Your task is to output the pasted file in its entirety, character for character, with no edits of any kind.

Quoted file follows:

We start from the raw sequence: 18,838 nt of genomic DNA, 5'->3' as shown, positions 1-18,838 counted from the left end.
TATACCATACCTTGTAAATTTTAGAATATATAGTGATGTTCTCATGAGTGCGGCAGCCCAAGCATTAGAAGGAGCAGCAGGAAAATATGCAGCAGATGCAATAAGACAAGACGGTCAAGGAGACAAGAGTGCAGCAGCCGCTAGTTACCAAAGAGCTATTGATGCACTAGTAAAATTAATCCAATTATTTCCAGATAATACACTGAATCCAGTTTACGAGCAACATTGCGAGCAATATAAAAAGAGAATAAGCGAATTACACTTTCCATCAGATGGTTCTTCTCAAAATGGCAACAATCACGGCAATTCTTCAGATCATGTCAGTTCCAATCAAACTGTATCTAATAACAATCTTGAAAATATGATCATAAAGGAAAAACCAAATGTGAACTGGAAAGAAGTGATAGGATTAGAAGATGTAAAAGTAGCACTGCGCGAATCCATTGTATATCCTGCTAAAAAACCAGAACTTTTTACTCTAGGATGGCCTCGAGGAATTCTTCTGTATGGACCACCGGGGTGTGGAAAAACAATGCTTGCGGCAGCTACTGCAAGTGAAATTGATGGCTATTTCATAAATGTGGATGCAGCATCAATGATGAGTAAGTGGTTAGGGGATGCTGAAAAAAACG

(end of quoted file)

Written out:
We start from the raw sequence: 18,838 nt of genomic DNA, 5'->3' as shown, positions 1-18,838 counted from the left end.
TATACCATACCTTGTAAATTTTAGAATATATAGTGATGTTCTCATGAGTGCGGCAGCCCAAGCATTAGAAGGAGCAGCAGGAAAATATGCAGCAGATGCAATAAGACAAGACGGTCAAGGAGACAAGAGTGCAGCAGCCGCTAGTTACCAAAGAGCTATTGATGCACTAGTAAAATTAATCCAATTATTTCCAGATAATACACTGAATCCAGTTTACGAGCAACATTGCGAGCAATATAAAAAGAGAATAAGCGAATTACACTTTCCATCAGATGGTTCTTCTCAAAATGGCAACAATCACGGCAATTCTTCAGATCATGTCAGTTCCAATCAAACTGTATCTAATAACAATCTTGAAAATATGATCATAAAGGAAAAACCAAATGTGAACTGGAAAGAAGTGATAGGATTAGAAGATGTAAAAGTAGCACTGCGCGAATCCATTGTATATCCTGCTAAAAAACCAGAACTTTTTACTCTAGGATGGCCTCGAGGAATTCTTCTGTATGGACCACCGGGGTGTGGAAAAACAATGCTTGCGGCAGCTACTGCAAGTGAAATTGATGGCTATTTCATAAATGTGGATGCAGCATCAATGATGAGTAAGTGGTTAGGGGATGCTGAAAAAAACG